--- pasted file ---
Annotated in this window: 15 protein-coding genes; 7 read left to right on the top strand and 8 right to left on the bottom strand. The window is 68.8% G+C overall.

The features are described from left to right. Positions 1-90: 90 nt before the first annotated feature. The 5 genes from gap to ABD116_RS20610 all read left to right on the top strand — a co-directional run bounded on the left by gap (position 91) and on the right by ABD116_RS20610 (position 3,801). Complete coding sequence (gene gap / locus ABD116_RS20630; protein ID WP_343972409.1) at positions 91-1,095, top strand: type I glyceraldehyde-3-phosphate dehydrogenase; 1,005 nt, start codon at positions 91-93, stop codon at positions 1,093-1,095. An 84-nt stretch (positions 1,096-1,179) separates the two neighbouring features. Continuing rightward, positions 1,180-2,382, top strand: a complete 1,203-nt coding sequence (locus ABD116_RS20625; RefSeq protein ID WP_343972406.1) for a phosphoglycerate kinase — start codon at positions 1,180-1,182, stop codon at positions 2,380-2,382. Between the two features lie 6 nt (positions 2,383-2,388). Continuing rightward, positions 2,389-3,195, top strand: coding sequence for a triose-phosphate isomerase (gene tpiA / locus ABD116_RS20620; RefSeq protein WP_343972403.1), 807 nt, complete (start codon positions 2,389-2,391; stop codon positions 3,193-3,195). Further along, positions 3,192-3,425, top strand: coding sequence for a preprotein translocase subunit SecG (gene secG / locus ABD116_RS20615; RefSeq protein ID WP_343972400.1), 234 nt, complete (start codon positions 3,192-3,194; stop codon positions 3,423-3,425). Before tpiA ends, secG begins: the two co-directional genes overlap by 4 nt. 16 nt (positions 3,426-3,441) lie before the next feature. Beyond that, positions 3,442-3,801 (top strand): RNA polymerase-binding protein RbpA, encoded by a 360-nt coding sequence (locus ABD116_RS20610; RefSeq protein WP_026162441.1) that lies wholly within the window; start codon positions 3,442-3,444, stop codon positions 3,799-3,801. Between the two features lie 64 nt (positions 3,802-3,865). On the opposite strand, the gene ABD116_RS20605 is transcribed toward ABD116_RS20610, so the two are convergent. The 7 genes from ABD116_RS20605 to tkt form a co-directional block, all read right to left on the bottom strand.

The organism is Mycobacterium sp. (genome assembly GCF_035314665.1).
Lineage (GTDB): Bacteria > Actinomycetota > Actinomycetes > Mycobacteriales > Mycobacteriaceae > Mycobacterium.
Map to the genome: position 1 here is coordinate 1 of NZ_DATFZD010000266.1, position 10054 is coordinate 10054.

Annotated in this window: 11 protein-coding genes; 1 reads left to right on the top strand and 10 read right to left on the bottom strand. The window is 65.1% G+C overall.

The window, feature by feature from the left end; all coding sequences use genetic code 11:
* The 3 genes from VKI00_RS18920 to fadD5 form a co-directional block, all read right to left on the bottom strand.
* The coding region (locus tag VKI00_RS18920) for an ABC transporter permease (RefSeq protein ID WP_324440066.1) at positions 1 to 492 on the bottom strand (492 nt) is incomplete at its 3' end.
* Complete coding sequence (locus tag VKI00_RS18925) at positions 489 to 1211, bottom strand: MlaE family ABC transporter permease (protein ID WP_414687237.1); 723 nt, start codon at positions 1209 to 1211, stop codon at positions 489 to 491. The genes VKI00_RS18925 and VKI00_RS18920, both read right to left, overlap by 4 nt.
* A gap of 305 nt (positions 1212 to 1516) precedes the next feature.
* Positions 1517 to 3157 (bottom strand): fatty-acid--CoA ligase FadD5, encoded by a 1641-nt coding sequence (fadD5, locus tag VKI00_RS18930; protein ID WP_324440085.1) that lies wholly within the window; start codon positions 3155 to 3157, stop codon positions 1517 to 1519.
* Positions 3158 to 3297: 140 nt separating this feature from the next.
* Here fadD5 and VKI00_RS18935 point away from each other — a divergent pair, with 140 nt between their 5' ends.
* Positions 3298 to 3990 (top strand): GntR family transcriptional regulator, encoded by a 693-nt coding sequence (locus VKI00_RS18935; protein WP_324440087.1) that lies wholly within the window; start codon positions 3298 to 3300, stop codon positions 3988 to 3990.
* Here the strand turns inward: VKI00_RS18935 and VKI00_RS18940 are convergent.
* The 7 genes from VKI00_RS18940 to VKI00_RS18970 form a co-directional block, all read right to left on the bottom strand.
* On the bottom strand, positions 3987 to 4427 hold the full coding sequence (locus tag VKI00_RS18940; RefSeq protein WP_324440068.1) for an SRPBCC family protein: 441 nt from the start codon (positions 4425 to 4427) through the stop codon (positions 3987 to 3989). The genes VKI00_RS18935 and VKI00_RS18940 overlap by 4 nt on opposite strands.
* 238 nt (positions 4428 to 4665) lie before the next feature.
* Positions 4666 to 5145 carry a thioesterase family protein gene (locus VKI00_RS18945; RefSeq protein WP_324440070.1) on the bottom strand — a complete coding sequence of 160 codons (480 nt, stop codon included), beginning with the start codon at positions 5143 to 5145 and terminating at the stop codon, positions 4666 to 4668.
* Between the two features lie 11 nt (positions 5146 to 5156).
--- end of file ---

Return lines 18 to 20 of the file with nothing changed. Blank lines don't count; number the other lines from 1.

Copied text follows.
* On the bottom strand, positions 3987 to 4427 hold the full coding sequence (locus tag VKI00_RS18940; RefSeq protein WP_324440068.1) for an SRPBCC family protein: 441 nt from the start codon (positions 4425 to 4427) through the stop codon (positions 3987 to 3989). The genes VKI00_RS18935 and VKI00_RS18940 overlap by 4 nt on opposite strands.
* 238 nt (positions 4428 to 4665) lie before the next feature.
* Positions 4666 to 5145 carry a thioesterase family protein gene (locus VKI00_RS18945; RefSeq protein WP_324440070.1) on the bottom strand — a complete coding sequence of 160 codons (480 nt, stop codon included), beginning with the start codon at positions 5143 to 5145 and terminating at the stop codon, positions 4666 to 4668.